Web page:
David Husom Photographer
New Red Wing Mural Project 
Sunday, May 13, 2007, 01:50 PM
Gary Stone of Red Wing Minnesota's Hobgoblin Music and Stoney End Harps thought the town needed something special for its Sesquicentennial and contacted well known local artist Dan Wiemer about creating a work of art that would showcase Red Wing. With the support of the Red Wing Art Association, area merchants donated paint and supplies for the mural. The City of Red Wing also is remaking the parking lot in front of it.

As you can see from the photograph below the mural is still a work in progress (click on the image to see a larger version). But it is ahead of schedule and should be done soon. If you enter Red Wing from Wisconsin 63 you can't miss it. It will be straight ahead on the corner of 3rd and Plum.

Sorry to say I have been too busy to lend a hand painting but I have worked with Gary and Dan from the begining on helping to lay out and scan the original art work. Getting a painting to fit a wall was much harder than I thought it would be!



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Best of the Midwest College Newspaper Convention 
Sunday, February 18, 2007, 12:17 PM
I really enjoy meeting young journalists and eagerly agreed to do a session at the Best of the Midwest College Newspaper Conference again this year. Thanks again for the chance to speak to you all. If you were there here are some of the links I mentioned for good information on blogs:

Online Journalism Review's Blog Software Comparison Chart
cyberjournalist.net/
Nielsen Blogpluse
Electronic Frontier Foundation Legal Guide for Bloggers
Poynter on Online Ethics
Here are Corey Anderson's Blogs at City Pages

I know the Twin Cities can seem a bit dead sometimes but leaving the convention hotel I found the streets of Minneapolis deserted - on a Saturday Afternoon. (Cell Phone Photo):



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Bob Dylan Exhibit Hangs Out In Minneapolis 
Thursday, February 15, 2007, 05:23 PM
I was way too late to see or hear Bob Dylan in his Minneapolis days hanging out in the Dinkytown neighborhood and working on the campus newspaper in Murphy Hall (where I now teach and write this posting). But when I was a high school student I had made a pilgrimage to the 10:00 Scholar in Dinkytown to see the spot where Dylan began his career. The Scholar had burned down a few years earlier, but its charred facade remained and its sign was still readable. By the time I started college a few years later, Dylan was a household name and where the Scholar had been there was a Burger King under construction. Burger King is still there frying burgers, and I am still a Dylan fan having replaced all my early Dylan LP's with CD's.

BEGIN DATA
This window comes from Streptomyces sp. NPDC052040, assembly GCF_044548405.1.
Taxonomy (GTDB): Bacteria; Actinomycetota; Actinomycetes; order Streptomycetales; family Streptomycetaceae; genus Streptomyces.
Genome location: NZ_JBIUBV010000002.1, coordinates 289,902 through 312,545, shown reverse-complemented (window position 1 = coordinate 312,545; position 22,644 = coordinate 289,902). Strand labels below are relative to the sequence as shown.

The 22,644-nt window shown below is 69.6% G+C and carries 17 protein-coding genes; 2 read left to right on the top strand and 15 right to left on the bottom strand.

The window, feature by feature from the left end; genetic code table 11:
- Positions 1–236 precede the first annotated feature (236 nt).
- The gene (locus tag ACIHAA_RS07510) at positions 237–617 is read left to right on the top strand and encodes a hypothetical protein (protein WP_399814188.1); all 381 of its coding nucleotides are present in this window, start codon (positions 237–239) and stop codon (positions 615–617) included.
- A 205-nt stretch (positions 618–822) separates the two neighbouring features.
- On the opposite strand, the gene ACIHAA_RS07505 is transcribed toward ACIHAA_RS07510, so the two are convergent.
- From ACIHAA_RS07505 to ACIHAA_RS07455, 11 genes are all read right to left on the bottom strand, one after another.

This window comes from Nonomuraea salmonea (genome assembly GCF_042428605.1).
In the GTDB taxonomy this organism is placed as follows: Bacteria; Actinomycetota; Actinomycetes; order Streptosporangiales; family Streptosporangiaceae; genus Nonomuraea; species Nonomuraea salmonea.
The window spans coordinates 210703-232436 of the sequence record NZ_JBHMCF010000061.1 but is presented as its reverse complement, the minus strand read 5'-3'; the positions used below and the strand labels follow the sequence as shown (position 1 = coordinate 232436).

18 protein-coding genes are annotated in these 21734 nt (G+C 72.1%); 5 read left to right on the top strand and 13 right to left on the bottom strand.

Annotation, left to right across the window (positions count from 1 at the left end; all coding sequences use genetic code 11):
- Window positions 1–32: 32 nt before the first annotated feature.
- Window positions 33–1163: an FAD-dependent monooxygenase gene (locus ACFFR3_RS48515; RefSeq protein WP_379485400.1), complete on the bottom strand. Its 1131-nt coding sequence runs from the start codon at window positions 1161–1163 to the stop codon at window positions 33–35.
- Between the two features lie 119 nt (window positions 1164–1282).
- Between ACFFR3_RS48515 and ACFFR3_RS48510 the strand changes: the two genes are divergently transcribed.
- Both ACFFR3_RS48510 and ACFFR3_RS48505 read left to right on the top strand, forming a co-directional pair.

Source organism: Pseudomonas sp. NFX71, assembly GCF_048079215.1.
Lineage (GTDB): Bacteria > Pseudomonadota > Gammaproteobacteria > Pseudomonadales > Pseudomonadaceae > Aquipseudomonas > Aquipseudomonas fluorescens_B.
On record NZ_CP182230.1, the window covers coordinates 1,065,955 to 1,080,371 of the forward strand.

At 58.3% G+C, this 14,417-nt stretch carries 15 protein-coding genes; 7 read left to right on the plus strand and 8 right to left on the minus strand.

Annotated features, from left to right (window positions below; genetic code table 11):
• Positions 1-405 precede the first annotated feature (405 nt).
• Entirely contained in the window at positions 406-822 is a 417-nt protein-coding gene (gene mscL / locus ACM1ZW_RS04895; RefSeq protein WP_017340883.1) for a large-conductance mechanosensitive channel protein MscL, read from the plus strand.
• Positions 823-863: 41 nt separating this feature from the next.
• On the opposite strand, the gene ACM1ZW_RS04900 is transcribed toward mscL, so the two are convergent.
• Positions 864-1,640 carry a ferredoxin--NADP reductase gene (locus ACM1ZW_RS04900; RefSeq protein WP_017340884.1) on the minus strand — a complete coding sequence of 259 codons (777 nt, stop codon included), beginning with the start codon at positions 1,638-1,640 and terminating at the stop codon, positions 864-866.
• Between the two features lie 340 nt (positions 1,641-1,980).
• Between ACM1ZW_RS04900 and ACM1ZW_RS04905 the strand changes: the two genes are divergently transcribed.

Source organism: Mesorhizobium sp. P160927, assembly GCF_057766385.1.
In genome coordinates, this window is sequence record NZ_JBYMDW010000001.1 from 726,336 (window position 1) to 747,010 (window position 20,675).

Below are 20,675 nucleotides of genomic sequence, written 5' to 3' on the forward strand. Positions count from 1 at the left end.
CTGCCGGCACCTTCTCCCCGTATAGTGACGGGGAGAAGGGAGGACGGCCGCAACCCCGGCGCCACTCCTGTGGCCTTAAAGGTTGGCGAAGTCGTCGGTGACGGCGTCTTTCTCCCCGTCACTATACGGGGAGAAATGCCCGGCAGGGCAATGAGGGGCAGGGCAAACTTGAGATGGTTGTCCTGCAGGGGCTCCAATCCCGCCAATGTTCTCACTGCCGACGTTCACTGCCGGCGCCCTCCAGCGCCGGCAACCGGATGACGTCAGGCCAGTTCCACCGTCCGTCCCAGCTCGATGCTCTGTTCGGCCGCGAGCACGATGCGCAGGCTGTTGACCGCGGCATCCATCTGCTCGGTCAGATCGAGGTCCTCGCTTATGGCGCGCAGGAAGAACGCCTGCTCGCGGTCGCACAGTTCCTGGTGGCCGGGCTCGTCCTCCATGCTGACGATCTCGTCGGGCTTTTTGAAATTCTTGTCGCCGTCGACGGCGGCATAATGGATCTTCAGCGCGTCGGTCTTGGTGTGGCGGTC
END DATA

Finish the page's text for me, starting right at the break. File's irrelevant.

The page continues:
I have to admit when I first heard that an art museum was doing a Bob Dylan exhibit I had a few doubts. How could anything visual compare to the powerful poetry for Dylan's music? But the University of Minnesota's Frederick R. Weisman Art Museum exhibit Bob Dylan's American Journey 1956-1966 proved me wrong! What a great exhibition.

The visuals are strong (Woody Guthrie's tee-shirt from the institution he spent his final days in is downright spooky). The vintage photographs are great. And of course the music, not just from Dylan but from many of his contemporaries and mentors, is wonderful. Organized by the Experience Music Project (EMP) in Seattle with Bob Dylanís cooperation, the show is up until April 29th 2007. Give yourself a LOT of time to look, listen and think about this American master.

Cellphone photo by David Husom

Bob Dylan at the Weisman Information

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Two More Reviews of the Where We Live Exhibit at the Getty Museum  
Sunday, January 28, 2007, 04:23 PM
University of California Irvine campus newspaper The New University has a well researched and nicely done article by Zachary Gale on the Getty Museum's Where We Live: Photographs of America from the Berman Collection in their January 8th edition. After reading Peter Plagens, former Newsweek art critic, bemoan the current state of art coverage in this months Art in America I realized that he had overlooked college newspapers. In my experience many do have good visual art coverage. But Plagens is correct, not many papers will have positions for those student critics when they graduate. Too bad.